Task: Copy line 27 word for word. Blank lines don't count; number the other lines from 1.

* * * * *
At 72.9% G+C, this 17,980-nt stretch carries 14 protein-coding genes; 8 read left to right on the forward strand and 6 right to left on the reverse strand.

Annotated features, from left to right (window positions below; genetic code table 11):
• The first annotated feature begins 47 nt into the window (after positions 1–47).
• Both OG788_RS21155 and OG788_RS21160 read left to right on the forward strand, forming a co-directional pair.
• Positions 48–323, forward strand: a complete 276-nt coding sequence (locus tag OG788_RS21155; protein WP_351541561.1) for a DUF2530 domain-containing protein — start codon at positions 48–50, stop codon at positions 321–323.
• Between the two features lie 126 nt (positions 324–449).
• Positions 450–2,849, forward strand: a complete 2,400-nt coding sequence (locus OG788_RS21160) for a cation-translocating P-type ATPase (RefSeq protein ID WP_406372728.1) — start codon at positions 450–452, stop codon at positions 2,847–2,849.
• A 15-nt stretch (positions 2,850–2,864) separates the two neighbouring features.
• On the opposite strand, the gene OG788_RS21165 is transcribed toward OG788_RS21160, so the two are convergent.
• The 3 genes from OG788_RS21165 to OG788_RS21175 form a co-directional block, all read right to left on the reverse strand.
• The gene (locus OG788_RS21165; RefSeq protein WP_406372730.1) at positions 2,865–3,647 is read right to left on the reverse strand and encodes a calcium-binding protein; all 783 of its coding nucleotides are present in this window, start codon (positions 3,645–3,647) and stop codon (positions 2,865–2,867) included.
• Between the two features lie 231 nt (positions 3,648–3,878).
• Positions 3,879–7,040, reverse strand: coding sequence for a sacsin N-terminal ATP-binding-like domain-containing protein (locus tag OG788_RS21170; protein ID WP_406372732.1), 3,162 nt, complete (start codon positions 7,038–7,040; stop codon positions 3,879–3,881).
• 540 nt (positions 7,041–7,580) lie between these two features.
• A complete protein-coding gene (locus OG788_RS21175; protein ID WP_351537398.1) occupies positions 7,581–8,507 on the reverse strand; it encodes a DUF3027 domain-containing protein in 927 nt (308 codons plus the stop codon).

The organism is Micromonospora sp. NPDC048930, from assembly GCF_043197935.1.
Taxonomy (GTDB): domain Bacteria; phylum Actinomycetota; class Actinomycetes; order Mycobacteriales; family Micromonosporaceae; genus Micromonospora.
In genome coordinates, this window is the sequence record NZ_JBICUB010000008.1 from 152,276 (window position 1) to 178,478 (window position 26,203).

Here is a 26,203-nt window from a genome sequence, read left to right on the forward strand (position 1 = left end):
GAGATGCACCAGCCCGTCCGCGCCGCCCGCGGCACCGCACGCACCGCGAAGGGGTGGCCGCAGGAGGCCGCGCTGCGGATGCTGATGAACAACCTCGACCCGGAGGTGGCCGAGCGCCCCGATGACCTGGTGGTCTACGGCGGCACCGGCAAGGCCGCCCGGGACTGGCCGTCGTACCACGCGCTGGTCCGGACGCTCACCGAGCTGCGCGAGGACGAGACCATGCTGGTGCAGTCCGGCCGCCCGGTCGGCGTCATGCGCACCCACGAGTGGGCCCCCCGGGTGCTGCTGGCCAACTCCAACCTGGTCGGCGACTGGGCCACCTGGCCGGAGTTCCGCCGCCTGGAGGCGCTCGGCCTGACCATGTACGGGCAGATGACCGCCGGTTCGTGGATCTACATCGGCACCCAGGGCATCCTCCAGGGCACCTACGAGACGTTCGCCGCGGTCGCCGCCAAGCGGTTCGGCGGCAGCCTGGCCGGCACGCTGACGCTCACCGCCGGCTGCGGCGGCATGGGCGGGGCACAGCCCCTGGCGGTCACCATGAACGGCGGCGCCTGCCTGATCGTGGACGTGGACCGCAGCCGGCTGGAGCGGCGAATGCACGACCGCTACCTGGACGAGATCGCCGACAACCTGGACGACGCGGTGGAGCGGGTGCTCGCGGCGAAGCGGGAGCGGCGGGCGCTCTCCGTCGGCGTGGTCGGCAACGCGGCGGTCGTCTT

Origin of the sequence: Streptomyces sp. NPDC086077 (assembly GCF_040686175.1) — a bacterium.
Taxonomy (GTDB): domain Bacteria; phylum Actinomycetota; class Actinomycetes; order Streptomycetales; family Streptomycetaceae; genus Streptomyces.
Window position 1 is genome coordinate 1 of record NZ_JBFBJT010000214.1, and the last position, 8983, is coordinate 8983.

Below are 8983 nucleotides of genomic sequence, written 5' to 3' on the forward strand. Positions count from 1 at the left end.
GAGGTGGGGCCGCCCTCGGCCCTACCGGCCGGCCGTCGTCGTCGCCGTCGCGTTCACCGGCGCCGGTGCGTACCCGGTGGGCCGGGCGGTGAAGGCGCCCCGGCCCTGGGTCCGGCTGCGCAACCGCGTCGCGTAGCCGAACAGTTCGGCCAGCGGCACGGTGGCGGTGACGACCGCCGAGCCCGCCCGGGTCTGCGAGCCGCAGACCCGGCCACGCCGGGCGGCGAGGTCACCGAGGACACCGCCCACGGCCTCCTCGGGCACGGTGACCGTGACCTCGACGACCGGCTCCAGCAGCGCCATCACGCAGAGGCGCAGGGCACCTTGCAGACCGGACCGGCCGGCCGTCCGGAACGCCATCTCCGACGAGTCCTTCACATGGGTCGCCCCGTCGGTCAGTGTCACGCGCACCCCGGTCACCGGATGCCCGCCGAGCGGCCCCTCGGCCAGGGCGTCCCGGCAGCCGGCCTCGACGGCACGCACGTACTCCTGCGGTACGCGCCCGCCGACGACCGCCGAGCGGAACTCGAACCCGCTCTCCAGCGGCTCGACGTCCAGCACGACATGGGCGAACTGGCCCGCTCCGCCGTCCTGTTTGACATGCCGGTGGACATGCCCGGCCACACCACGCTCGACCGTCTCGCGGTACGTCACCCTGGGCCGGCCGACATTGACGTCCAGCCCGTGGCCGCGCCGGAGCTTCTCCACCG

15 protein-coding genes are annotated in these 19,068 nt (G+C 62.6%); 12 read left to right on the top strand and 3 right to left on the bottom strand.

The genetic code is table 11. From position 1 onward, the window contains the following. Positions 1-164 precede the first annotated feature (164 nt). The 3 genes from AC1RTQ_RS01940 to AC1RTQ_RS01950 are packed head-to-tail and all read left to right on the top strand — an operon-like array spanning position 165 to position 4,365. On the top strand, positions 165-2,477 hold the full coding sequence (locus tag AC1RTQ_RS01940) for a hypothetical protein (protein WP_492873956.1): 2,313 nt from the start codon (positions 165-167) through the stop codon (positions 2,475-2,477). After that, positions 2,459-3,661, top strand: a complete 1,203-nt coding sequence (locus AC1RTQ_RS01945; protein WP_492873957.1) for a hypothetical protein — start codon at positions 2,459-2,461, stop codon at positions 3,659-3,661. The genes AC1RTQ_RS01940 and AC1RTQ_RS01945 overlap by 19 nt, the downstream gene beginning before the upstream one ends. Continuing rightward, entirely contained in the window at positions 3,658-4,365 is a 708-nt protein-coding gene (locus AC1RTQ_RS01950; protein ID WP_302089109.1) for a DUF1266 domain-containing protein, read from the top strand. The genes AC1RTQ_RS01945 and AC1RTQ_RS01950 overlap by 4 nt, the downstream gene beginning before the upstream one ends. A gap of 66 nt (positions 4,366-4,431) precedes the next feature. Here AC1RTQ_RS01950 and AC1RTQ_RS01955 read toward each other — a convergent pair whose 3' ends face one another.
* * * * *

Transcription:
The genetic code is table 11. From position 1 onward, the window contains the following. Positions 1-164 precede the first annotated feature (164 nt). The 3 genes from AC1RTQ_RS01940 to AC1RTQ_RS01950 are packed head-to-tail and all read left to right on the top strand — an operon-like array spanning position 165 to position 4,365. On the top strand, positions 165-2,477 hold the full coding sequence (locus tag AC1RTQ_RS01940) for a hypothetical protein (protein WP_492873956.1): 2,313 nt from the start codon (positions 165-167) through the stop codon (positions 2,475-2,477). After that, positions 2,459-3,661, top strand: a complete 1,203-nt coding sequence (locus AC1RTQ_RS01945; protein WP_492873957.1) for a hypothetical protein — start codon at positions 2,459-2,461, stop codon at positions 3,659-3,661. The genes AC1RTQ_RS01940 and AC1RTQ_RS01945 overlap by 19 nt, the downstream gene beginning before the upstream one ends. Continuing rightward, entirely contained in the window at positions 3,658-4,365 is a 708-nt protein-coding gene (locus AC1RTQ_RS01950; protein ID WP_302089109.1) for a DUF1266 domain-containing protein, read from the top strand. The genes AC1RTQ_RS01945 and AC1RTQ_RS01950 overlap by 4 nt, the downstream gene beginning before the upstream one ends. A gap of 66 nt (positions 4,366-4,431) precedes the next feature. Here AC1RTQ_RS01950 and AC1RTQ_RS01955 read toward each other — a convergent pair whose 3' ends face one another.